“The memoir of literary obsession”


Over at New York, Sam Anderson has a review of Elizabeth Hawes’ Camus, a Romance in which he identifies the genre “memoir of literary obsession.”

I’d never thought of this as a genre, but it’s clearly an important one, most notably because all fans of reading at some point have to come to the crushing realization that their favorite authors are human. This is often very painful, and therefore interesting. 

“The great empire of Western thought,” Anderson says, “… had been founded not on metaphysics and griffins’ wings but on hairbrushes, socks, cutoff jean shorts, headbands, wastebaskets, and Daewoo sedans.”

Anderson continues, “I became fascinated by the gulf between literature’s abstract power and the trivia that always attends its creation. A great author’s toothbrush (or manuscript or cane or razor) is like a saint’s relic—a little rip in the space-text continuum, a wormhole through which the private abstract ecstasy of reading manages to stream in to the real world.”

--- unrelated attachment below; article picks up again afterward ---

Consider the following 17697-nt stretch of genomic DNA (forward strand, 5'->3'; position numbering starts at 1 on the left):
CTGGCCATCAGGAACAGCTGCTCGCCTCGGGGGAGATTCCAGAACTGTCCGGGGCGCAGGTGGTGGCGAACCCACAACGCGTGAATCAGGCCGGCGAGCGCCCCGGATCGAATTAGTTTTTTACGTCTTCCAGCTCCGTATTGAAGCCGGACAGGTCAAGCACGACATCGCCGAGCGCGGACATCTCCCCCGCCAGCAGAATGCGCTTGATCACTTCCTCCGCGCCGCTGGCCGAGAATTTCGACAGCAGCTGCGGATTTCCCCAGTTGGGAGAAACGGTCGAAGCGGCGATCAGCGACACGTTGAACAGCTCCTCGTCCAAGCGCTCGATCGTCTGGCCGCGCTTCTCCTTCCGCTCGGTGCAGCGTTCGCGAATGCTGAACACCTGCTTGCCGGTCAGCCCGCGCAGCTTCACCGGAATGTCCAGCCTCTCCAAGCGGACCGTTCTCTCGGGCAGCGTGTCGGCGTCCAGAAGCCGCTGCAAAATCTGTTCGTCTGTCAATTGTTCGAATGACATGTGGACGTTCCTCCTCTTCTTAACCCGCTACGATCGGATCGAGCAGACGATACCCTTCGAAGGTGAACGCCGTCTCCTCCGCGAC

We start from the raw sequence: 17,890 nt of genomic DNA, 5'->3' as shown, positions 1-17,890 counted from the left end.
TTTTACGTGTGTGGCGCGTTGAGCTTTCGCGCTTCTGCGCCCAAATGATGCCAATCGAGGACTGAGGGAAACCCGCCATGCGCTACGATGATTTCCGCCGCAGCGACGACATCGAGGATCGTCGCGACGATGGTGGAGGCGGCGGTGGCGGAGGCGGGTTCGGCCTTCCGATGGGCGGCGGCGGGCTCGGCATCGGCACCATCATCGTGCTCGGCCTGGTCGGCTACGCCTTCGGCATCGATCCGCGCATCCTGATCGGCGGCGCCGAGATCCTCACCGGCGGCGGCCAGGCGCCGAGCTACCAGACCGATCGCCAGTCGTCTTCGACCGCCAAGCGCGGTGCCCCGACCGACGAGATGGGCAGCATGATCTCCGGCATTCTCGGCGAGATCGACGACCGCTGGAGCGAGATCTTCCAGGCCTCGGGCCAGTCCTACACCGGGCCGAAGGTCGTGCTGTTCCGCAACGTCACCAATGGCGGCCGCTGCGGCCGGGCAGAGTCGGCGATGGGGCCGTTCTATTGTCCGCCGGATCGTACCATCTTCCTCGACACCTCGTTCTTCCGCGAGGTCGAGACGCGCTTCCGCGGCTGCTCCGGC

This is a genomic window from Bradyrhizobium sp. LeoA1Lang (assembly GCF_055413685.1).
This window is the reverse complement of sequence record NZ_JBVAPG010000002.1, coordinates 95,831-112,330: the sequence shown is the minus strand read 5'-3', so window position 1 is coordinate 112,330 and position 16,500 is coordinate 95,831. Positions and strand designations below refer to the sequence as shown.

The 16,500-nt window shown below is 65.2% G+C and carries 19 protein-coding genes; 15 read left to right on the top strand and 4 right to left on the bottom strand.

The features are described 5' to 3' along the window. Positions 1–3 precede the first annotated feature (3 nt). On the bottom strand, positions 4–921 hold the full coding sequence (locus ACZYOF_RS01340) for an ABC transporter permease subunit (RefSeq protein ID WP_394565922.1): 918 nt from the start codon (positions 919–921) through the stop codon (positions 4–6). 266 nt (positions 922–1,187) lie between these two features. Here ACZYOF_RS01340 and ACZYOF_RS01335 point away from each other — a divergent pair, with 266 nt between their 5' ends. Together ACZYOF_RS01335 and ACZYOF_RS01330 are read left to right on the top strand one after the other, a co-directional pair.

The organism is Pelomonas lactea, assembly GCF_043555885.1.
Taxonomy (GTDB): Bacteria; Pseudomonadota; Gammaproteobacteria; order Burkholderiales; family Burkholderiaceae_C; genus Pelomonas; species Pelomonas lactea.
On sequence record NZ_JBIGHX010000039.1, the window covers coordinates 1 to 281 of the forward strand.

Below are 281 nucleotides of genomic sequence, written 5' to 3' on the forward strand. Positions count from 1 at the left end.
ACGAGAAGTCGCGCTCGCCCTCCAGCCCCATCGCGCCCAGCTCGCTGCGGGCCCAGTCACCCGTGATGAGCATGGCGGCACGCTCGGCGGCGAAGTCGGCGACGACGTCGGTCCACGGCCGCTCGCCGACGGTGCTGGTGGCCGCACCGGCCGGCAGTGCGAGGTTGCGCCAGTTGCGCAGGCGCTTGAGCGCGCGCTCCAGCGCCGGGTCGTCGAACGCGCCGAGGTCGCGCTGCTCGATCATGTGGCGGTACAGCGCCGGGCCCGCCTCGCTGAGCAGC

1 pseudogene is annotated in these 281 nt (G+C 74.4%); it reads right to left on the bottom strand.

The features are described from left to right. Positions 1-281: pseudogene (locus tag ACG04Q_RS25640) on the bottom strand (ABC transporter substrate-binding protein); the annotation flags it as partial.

Seth Fischer's writing has appeared in Best Sex Writing 2013, Buzzfeed, PankGuernica, Lunch Ticket, Gertrude, and elsewhere. His Rumpus piece "Notes from a Unicorn" was listed as a notable essay in The Best American Essays 2013. He will be a 2014 Lambda Literary Emerging Voicing Fellow and was a 2013 Jentel Arts Residency Program Fellow. He also teaches at Antioch University Los Angeles and Writing Workshops Los Angeles. Find more writing of his writing at www.seth-fischer.com, or reach him @sethfischer. More from this author →